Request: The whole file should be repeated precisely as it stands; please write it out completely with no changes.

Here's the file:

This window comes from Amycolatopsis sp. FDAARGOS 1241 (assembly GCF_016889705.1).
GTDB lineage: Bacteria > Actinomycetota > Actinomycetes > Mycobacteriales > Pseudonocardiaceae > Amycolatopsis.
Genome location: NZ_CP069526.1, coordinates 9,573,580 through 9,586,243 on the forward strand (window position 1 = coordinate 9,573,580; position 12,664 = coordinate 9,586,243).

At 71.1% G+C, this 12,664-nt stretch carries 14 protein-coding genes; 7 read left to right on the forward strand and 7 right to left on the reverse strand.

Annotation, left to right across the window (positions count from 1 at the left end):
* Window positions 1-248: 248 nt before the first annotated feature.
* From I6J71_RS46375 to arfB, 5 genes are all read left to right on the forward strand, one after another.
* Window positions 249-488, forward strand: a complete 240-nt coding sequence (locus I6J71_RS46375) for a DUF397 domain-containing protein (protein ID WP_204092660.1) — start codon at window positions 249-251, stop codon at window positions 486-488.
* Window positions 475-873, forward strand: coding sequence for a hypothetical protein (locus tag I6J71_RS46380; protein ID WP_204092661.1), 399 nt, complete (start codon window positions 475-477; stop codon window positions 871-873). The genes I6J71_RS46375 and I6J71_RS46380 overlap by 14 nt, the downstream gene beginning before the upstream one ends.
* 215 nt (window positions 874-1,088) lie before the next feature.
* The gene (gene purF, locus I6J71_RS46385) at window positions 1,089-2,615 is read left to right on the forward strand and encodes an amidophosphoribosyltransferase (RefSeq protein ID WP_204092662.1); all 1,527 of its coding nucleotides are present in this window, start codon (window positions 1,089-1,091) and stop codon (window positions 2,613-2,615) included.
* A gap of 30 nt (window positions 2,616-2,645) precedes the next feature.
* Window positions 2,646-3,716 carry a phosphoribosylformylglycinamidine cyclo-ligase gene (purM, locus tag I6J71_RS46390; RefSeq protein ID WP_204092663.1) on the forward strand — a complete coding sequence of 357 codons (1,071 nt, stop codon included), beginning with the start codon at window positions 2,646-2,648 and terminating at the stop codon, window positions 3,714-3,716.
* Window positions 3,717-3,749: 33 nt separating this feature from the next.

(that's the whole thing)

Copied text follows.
This window comes from Amycolatopsis sp. FDAARGOS 1241 (assembly GCF_016889705.1).
GTDB lineage: Bacteria > Actinomycetota > Actinomycetes > Mycobacteriales > Pseudonocardiaceae > Amycolatopsis.
Genome location: NZ_CP069526.1, coordinates 9,573,580 through 9,586,243 on the forward strand (window position 1 = coordinate 9,573,580; position 12,664 = coordinate 9,586,243).

At 71.1% G+C, this 12,664-nt stretch carries 14 protein-coding genes; 7 read left to right on the forward strand and 7 right to left on the reverse strand.

Annotation, left to right across the window (positions count from 1 at the left end):
* Window positions 1-248: 248 nt before the first annotated feature.
* From I6J71_RS46375 to arfB, 5 genes are all read left to right on the forward strand, one after another.
* Window positions 249-488, forward strand: a complete 240-nt coding sequence (locus I6J71_RS46375) for a DUF397 domain-containing protein (protein ID WP_204092660.1) — start codon at window positions 249-251, stop codon at window positions 486-488.
* Window positions 475-873, forward strand: coding sequence for a hypothetical protein (locus tag I6J71_RS46380; protein ID WP_204092661.1), 399 nt, complete (start codon window positions 475-477; stop codon window positions 871-873). The genes I6J71_RS46375 and I6J71_RS46380 overlap by 14 nt, the downstream gene beginning before the upstream one ends.
* 215 nt (window positions 874-1,088) lie before the next feature.
* The gene (gene purF, locus I6J71_RS46385) at window positions 1,089-2,615 is read left to right on the forward strand and encodes an amidophosphoribosyltransferase (RefSeq protein ID WP_204092662.1); all 1,527 of its coding nucleotides are present in this window, start codon (window positions 1,089-1,091) and stop codon (window positions 2,613-2,615) included.
* A gap of 30 nt (window positions 2,616-2,645) precedes the next feature.
* Window positions 2,646-3,716 carry a phosphoribosylformylglycinamidine cyclo-ligase gene (purM, locus tag I6J71_RS46390; RefSeq protein ID WP_204092663.1) on the forward strand — a complete coding sequence of 357 codons (1,071 nt, stop codon included), beginning with the start codon at window positions 2,646-2,648 and terminating at the stop codon, window positions 3,714-3,716.
* Window positions 3,717-3,749: 33 nt separating this feature from the next.